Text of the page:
Subject: Re: aref vs svref
From: Erik Naggum <>
Date: 1999/01/25
Newsgroups: comp.lang.lisp
Message-ID: <>

* David Bakhash <>
| Let's say I define a class, `class-A', and I have an array of objects of
| type class-A.  If class-A is a complex class, with lots of slots, etc, is
| it better to define the (1-D) array of type T so I can use `svref', or is
| it better to tell the compiler the truth, which is that the :element-type
| is really class-A (in which case it may sometimes be (or null class-A)).
| Sometimes it's not so clear if telling the compiler things is really a
| good idea.

  I guess you're really asking whether a vector of class instances will be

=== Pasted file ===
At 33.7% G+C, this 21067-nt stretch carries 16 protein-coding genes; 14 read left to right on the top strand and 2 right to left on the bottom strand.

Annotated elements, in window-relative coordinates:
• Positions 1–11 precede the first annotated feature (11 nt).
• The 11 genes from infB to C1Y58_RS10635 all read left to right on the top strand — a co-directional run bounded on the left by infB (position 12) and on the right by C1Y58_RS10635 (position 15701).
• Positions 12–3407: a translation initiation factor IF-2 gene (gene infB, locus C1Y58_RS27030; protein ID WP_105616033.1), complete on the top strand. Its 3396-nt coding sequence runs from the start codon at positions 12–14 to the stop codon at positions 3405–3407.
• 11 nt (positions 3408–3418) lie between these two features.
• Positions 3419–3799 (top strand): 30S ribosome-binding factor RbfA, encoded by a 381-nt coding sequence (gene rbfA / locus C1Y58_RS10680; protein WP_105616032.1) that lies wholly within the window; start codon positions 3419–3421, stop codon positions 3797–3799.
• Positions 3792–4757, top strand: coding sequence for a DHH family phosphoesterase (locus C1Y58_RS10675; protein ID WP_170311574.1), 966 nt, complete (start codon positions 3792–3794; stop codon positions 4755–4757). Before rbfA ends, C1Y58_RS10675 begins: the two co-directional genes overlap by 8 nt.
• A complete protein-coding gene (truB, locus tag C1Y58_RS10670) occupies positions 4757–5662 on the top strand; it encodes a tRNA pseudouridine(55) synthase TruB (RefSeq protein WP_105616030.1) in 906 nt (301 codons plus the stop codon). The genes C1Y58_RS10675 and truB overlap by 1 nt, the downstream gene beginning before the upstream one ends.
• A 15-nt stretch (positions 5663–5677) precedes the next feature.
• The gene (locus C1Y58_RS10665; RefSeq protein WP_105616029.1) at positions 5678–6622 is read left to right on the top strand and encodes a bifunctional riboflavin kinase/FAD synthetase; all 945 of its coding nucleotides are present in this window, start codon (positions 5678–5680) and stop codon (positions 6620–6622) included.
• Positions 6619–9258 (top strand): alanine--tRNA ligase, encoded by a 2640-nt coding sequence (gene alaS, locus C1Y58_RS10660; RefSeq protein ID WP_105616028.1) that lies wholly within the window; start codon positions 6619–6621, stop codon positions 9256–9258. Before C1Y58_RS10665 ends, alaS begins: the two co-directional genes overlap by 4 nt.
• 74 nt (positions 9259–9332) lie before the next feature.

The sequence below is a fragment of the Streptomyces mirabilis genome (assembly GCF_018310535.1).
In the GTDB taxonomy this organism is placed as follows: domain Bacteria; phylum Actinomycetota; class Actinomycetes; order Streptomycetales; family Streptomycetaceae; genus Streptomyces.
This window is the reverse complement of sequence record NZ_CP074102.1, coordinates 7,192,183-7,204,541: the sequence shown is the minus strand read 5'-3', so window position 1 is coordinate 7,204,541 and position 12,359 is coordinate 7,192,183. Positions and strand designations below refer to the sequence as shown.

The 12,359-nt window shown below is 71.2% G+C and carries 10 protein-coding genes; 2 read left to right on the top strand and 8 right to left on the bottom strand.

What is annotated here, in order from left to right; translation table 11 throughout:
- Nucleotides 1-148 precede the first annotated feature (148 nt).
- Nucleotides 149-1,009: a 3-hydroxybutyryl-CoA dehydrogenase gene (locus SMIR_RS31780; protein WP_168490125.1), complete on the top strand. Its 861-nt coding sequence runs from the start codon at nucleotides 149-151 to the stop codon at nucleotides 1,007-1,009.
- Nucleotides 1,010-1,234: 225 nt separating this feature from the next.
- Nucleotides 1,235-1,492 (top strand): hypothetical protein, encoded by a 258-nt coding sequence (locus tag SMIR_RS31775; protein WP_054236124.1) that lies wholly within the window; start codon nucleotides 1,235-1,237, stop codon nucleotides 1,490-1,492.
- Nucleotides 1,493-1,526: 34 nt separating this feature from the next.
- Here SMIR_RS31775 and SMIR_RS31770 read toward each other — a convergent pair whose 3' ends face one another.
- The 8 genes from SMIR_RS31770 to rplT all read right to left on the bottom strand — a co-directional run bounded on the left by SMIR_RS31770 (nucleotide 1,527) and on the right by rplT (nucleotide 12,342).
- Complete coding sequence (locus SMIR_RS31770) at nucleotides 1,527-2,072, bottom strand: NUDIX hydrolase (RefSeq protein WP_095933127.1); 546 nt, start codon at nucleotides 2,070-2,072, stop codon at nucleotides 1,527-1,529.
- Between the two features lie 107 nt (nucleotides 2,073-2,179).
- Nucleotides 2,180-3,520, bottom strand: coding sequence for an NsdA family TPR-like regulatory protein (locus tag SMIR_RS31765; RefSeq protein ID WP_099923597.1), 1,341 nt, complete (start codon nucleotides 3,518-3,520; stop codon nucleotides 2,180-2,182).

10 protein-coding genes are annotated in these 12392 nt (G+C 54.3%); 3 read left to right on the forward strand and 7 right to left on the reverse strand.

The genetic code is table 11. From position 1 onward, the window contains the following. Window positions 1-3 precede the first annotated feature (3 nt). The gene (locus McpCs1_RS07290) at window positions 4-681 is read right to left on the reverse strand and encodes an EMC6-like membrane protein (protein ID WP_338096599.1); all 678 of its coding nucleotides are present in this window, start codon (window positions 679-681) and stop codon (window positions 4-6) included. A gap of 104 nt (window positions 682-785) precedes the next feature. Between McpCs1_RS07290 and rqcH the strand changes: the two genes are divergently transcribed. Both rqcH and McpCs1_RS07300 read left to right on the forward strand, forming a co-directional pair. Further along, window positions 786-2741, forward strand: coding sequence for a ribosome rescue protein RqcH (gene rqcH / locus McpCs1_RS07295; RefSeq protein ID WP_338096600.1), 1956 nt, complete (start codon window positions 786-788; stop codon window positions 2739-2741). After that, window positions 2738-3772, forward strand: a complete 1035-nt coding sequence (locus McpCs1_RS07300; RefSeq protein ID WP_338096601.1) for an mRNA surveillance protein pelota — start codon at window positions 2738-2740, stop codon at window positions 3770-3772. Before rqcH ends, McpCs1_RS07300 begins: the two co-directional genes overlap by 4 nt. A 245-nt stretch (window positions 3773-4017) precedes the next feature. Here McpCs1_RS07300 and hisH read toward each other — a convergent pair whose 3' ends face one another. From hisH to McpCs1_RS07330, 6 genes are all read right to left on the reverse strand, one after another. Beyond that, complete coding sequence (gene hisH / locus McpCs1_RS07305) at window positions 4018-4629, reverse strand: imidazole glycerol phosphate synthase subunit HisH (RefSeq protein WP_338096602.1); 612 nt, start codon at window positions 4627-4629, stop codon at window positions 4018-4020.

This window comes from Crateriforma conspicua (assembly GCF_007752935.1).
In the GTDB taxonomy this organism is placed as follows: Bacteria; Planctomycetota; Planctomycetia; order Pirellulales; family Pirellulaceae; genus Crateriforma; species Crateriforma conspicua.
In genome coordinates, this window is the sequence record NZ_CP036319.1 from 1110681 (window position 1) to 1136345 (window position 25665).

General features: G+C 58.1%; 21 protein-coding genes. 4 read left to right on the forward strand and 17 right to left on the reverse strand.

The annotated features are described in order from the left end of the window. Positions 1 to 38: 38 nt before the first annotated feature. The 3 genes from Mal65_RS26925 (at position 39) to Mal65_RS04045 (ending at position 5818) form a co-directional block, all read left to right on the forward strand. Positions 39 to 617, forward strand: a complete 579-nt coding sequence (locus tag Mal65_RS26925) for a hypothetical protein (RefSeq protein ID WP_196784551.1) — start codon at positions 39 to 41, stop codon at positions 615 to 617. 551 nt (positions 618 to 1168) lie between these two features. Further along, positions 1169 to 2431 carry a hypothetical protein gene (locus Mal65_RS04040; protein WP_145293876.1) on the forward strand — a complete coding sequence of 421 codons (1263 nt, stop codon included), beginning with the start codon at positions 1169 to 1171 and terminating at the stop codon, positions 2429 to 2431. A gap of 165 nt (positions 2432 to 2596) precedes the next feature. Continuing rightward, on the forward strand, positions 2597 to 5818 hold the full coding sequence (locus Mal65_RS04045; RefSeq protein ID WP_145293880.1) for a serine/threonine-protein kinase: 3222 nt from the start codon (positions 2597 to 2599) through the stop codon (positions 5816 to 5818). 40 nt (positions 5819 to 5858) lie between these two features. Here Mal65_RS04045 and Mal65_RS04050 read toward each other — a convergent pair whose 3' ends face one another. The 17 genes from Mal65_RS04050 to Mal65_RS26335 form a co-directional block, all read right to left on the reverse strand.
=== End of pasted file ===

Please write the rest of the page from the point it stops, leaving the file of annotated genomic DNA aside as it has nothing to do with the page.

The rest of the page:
a simple vector unless you have fill pointers, displacement, or make it
  adjustable.  the answer is yes.  only a small set of types can be
  expected to specialize the array type and all of them are built-in types.
  the key is whether the object has to be referenced through a pointer or
  not, or can reasonably be allocated a fixed-width slot in a vector.  if
  it cannot be allocated a fixed-width slot, it has to use a pointer.

  you can probably find out by using UPGRADED-ARRAY-ELEMENT-TYPE on the
  type and see whether it is T.  if it is (and you do none of the other
  stuff that requires an array header), you must get a simple vector.

  of course, you know that you can find out whether a particular array is a
  simple vector with SIMPLE-VECTOR-P.

  SIGTHTBABW: a signal sent from Unix to its programmers at random
  intervals to make them remember that There Has To Be A Better Way.